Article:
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L2 ACQUISITION OF PROSODIC PROPERTIES OF SPEECH RHYTHM

Evidence from L1 Mandarin and German Learners of English

Published online by Cambridge University Press:  20 May 2014

Aike Li
Affiliation:
University of Cambridge
Brechtje Post*
Affiliation:
University of Cambridge
*
*Correspondence concerning this article should be addressed to Brechtje Post, Department of Theoretical and Applied Linguistics, Faculty of Modern and Medieval Languages, University of Cambridge, Sidgwick Avenue, Cambridge CB3 9DA, United Kingdom. E-mail: bmbp2@cam.ac.uk

Abstract

This study examines the development of speech rhythm in second language (L2) learners of typologically different first languages (L1s) at different levels of proficiency. An empirical investigation of durational variation in L2 English productions by L1 Mandarin learners and L1 German learners compared to native control values in English and the learners’ L1s showed that the L1 groups followed comparable developmental paths in their acquisition of vocalic variability and accentual lengthening. However, the two L1 groups diverged in the proportion of vocalic materials in their L2 utterances, exhibiting L2 acquisition patterns that are consistent with direct transfer from the L1. The results support a multisystemic model of L2 rhythm acquisition in which the various linguistic-systemic properties that contribute to speech rhythm are acquired at different proficiency levels and depend on different acquisition processes with respect to L1 influence and universal effects. We conclude that theories of L2 phonology need to be able to accommodate the multisystemic nature of L2 prosodic acquisition. Additionally, L2 phonological acquisition theories, and SLA theories more generally, should take into account the nonuniform manner in which the various prosodic properties of the interlanguage reflect L1 transfer effects as well as universal constraints on acquisition.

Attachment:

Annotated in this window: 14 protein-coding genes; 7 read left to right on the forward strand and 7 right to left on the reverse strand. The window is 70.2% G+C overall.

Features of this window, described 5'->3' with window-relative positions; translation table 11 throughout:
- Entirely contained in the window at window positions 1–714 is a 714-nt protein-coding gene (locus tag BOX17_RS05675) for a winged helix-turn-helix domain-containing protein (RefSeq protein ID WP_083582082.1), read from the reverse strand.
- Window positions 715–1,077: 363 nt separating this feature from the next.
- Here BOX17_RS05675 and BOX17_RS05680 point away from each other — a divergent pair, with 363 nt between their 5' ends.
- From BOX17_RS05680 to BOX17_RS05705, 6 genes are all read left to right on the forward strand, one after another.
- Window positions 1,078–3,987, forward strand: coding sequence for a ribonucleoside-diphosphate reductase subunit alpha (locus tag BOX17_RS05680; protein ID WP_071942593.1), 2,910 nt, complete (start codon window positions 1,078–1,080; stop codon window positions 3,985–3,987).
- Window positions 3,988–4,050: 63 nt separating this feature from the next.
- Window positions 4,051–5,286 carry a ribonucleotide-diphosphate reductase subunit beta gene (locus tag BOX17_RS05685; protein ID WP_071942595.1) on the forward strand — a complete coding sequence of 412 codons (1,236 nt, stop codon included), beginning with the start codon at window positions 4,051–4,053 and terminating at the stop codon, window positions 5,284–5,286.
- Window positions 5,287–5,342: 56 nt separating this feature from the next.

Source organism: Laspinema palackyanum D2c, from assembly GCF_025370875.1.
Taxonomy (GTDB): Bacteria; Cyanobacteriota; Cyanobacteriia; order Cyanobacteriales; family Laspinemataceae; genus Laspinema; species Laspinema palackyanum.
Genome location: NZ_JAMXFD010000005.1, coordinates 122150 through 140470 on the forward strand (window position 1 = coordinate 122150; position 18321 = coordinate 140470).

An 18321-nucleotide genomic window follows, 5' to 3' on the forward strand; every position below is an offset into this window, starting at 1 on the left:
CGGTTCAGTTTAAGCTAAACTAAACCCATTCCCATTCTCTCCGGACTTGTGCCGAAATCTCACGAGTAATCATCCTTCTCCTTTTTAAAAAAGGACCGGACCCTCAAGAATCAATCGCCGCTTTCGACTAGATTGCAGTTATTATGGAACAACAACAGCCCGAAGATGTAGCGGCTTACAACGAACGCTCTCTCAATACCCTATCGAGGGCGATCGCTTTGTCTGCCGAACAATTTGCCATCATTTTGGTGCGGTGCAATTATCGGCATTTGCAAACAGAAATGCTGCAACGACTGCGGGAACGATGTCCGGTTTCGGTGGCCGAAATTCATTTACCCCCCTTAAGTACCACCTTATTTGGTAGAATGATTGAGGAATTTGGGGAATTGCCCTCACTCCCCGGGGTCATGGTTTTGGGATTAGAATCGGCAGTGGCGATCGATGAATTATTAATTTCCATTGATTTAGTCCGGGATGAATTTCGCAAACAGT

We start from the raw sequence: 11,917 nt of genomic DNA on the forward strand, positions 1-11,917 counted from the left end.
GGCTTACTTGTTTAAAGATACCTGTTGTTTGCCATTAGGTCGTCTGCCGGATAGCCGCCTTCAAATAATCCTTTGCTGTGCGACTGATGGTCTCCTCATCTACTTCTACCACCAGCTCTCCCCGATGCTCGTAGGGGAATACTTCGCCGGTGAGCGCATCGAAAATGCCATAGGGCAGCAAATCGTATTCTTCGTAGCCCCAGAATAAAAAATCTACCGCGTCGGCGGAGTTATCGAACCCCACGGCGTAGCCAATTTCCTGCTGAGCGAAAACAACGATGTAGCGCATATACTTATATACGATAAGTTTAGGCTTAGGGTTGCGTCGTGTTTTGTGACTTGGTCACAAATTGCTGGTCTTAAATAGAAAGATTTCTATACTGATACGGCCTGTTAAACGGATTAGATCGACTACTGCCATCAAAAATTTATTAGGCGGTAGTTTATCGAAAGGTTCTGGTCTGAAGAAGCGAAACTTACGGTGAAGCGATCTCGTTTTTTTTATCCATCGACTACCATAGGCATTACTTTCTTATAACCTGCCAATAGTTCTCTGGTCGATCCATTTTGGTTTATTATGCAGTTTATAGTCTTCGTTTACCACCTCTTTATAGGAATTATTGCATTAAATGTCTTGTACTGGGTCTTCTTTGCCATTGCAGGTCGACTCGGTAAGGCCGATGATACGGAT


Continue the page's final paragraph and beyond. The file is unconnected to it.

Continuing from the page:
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Articles
Copyright
Copyright © Cambridge University Press 2014 

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Footnotes

We are very grateful to two anonymous reviewers for their helpful comments on an earlier version of this article and to Professor Wu, Minsu and Dr. Ma, Jianli at the Communication University of China as well as Mr. Rolf Nagels, Mrs. Isabel Farhadi, and Mrs. Annika Woköck at the Gymnasium am Stadtpark in Krefeld, Germany, for their help and support with data collection.

References

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